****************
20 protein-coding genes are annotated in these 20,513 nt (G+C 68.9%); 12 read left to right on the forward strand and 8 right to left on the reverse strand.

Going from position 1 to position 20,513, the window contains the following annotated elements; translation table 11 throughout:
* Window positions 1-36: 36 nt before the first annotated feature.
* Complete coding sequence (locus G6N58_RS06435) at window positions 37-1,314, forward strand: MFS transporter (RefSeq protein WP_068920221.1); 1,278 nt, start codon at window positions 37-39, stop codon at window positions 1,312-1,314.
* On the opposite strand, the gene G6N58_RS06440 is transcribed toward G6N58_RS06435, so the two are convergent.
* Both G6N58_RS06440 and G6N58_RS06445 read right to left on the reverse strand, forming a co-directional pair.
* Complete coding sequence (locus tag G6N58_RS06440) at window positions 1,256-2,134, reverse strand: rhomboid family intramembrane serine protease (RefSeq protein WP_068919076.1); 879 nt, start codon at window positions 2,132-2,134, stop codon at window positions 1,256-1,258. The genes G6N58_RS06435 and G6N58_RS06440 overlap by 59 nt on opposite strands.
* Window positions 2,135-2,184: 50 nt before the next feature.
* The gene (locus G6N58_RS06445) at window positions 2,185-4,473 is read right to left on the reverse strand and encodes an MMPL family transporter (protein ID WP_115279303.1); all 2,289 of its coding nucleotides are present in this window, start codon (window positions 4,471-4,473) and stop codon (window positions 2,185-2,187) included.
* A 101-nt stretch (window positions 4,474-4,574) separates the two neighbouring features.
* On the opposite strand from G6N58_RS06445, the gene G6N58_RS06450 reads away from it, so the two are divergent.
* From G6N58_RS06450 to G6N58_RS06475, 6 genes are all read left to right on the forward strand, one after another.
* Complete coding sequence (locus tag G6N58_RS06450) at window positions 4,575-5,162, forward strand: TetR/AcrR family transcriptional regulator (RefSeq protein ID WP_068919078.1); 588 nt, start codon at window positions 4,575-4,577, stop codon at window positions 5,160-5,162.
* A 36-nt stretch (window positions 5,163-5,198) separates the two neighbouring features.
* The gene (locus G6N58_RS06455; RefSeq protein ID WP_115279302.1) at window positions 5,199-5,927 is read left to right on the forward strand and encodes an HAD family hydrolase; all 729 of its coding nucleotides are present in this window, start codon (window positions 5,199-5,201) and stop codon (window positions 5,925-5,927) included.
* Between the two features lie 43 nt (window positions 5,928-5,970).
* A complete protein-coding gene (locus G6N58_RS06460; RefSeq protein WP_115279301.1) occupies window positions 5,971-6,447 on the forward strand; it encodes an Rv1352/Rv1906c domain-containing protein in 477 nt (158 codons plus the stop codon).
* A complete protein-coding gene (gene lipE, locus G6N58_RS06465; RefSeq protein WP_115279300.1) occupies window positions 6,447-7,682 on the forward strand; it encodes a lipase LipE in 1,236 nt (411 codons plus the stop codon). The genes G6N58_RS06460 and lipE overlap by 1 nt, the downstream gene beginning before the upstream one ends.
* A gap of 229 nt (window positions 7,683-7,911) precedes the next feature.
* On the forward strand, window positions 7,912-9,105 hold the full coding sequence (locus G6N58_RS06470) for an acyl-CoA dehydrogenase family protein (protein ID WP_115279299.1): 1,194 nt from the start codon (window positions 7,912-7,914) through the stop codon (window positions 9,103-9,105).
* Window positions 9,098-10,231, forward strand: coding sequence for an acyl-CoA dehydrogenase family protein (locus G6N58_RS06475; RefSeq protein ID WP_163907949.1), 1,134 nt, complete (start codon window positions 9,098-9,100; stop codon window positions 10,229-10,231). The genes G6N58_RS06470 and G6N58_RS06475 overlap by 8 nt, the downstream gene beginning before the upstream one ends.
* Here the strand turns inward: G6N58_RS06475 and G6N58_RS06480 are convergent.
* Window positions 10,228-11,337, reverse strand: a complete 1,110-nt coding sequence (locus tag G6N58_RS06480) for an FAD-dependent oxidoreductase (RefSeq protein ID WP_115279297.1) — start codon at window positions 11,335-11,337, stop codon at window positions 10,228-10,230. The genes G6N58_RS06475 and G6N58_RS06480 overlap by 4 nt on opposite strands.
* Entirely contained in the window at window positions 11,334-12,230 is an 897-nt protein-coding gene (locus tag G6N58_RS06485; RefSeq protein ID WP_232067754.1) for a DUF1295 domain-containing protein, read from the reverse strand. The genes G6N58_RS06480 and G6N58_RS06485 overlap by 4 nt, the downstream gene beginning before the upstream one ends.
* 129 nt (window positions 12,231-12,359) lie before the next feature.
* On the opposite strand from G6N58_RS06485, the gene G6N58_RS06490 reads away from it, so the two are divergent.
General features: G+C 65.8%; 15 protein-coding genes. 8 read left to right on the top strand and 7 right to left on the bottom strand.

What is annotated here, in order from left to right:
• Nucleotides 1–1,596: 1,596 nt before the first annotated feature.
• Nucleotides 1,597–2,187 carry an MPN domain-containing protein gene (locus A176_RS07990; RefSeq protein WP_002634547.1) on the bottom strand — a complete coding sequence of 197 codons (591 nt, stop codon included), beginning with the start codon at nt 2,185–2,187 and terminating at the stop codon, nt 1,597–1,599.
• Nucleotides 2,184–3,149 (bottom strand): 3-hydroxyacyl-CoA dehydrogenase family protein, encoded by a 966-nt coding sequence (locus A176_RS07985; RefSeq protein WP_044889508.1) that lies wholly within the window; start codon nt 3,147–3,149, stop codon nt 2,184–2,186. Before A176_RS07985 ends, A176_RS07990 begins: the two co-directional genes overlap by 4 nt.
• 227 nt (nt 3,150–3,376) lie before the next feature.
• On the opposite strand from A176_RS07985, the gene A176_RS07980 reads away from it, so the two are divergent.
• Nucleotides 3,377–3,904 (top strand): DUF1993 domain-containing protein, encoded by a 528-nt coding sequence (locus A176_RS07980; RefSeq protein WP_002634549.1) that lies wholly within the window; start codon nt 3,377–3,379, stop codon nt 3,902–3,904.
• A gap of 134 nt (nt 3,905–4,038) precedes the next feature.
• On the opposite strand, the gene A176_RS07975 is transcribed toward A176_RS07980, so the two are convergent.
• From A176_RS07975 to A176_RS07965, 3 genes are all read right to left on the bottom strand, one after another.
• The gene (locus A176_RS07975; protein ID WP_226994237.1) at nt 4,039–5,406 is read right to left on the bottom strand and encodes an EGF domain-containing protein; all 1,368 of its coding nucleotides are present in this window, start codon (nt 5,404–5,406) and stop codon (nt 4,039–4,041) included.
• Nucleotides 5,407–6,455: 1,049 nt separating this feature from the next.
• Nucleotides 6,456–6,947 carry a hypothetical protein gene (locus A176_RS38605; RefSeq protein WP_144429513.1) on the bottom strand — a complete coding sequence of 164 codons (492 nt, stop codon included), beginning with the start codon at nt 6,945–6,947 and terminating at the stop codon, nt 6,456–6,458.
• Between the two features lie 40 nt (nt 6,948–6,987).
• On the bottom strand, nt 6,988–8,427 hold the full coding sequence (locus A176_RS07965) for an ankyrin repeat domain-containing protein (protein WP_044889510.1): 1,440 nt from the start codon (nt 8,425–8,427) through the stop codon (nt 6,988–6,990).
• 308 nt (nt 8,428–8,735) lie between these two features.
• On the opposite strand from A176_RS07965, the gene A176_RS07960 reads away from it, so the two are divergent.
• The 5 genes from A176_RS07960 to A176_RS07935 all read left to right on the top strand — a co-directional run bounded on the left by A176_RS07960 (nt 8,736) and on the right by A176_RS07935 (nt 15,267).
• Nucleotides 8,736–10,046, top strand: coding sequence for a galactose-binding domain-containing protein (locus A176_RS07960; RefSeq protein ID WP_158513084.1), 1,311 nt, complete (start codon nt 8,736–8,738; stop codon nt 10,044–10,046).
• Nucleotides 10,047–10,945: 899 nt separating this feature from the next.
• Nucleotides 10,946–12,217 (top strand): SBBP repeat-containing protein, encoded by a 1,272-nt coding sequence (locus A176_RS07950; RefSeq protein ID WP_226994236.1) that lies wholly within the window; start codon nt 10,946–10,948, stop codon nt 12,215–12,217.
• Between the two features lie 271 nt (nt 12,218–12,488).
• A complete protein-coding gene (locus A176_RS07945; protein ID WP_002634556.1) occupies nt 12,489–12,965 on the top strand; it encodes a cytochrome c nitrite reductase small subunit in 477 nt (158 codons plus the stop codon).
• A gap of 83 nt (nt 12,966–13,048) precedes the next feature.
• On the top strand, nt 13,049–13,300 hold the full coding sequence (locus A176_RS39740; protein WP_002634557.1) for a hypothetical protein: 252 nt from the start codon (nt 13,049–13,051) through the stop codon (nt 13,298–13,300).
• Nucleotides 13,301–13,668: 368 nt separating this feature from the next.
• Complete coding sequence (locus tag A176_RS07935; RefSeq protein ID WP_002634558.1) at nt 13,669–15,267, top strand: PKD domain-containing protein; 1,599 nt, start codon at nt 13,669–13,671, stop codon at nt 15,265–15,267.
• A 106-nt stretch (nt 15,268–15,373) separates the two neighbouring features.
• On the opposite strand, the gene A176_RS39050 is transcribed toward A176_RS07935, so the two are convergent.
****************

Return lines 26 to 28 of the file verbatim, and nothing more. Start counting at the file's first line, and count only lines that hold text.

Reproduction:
* On the opposite strand from G6N58_RS06485, the gene G6N58_RS06490 reads away from it, so the two are divergent.
General features: G+C 65.8%; 15 protein-coding genes. 8 read left to right on the top strand and 7 right to left on the bottom strand.

What is annotated here, in order from left to right: